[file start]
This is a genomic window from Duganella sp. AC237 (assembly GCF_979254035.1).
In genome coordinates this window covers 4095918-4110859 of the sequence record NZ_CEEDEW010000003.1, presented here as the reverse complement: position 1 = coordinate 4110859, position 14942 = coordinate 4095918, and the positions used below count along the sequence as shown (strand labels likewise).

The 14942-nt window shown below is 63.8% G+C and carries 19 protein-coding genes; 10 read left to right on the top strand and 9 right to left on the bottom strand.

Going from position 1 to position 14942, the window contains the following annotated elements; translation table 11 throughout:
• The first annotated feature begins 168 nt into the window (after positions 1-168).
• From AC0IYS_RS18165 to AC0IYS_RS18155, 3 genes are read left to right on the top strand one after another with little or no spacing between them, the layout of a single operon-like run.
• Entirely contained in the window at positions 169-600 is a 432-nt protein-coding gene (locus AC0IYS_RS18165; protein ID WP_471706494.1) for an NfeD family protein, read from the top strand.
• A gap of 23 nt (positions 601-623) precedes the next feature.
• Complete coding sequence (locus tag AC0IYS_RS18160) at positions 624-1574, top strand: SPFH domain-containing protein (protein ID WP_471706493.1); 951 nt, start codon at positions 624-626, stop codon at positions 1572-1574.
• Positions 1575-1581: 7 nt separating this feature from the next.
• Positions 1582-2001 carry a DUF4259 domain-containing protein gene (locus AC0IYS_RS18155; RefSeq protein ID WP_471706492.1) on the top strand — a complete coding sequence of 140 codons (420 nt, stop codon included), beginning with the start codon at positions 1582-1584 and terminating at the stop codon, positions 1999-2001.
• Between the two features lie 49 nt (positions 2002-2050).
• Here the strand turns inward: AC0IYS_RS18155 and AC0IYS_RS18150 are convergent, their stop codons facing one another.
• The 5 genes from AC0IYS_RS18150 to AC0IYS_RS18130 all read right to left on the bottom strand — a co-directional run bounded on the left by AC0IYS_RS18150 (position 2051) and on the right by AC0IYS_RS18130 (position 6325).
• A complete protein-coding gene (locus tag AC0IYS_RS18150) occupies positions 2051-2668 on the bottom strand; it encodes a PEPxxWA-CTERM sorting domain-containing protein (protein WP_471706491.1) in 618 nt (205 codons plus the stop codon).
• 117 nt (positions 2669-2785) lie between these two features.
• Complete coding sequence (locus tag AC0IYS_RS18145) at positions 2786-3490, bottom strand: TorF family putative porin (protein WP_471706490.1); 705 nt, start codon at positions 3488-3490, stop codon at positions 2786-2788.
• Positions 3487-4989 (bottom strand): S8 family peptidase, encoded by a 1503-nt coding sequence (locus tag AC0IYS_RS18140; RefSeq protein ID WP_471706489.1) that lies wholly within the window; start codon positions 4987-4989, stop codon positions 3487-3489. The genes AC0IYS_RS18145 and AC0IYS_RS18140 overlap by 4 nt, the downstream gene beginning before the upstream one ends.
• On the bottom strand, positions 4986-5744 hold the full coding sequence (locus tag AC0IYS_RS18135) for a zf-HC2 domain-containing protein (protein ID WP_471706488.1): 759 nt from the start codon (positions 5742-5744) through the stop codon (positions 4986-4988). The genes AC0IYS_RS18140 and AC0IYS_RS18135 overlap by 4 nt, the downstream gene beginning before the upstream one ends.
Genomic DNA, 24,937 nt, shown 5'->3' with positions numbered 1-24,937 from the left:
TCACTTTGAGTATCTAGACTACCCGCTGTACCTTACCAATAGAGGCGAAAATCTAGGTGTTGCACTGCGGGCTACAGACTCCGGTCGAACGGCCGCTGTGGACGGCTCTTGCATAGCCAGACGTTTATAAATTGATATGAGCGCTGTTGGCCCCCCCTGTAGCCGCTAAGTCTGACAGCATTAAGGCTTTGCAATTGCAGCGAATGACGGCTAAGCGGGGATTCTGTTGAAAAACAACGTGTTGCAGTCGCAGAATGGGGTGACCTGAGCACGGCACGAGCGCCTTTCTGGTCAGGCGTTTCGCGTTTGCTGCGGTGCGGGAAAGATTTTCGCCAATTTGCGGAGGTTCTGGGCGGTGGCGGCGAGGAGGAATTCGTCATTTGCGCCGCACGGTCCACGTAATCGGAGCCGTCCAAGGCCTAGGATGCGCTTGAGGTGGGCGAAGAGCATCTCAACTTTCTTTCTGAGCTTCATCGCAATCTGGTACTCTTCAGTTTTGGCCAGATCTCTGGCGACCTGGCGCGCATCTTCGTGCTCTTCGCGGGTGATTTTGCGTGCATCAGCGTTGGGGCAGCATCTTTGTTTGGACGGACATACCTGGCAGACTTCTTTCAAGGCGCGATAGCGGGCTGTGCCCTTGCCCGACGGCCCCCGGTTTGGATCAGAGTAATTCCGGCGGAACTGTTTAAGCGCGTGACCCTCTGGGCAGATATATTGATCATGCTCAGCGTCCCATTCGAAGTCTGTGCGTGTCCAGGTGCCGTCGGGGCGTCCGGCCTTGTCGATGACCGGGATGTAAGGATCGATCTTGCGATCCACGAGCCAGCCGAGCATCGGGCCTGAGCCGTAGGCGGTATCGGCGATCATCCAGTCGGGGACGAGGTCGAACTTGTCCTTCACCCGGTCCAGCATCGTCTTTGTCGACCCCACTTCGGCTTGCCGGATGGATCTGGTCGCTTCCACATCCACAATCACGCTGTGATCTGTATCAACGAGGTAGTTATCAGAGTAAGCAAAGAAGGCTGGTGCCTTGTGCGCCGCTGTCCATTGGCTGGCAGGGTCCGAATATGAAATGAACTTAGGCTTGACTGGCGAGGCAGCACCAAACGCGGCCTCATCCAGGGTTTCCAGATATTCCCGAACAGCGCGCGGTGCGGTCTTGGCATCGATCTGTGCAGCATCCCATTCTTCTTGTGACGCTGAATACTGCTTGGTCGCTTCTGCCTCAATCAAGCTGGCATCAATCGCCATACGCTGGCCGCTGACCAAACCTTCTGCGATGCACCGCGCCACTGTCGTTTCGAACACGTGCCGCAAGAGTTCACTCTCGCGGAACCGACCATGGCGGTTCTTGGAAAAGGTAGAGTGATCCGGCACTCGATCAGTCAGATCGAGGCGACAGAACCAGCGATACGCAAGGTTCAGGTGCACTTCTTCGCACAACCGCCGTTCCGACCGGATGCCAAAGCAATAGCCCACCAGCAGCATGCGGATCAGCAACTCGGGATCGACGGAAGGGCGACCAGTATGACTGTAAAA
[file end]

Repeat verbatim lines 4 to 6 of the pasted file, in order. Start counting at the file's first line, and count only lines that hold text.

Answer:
Going from position 1 to position 14942, the window contains the following annotated elements; translation table 11 throughout:
• The first annotated feature begins 168 nt into the window (after positions 1-168).
• From AC0IYS_RS18165 to AC0IYS_RS18155, 3 genes are read left to right on the top strand one after another with little or no spacing between them, the layout of a single operon-like run.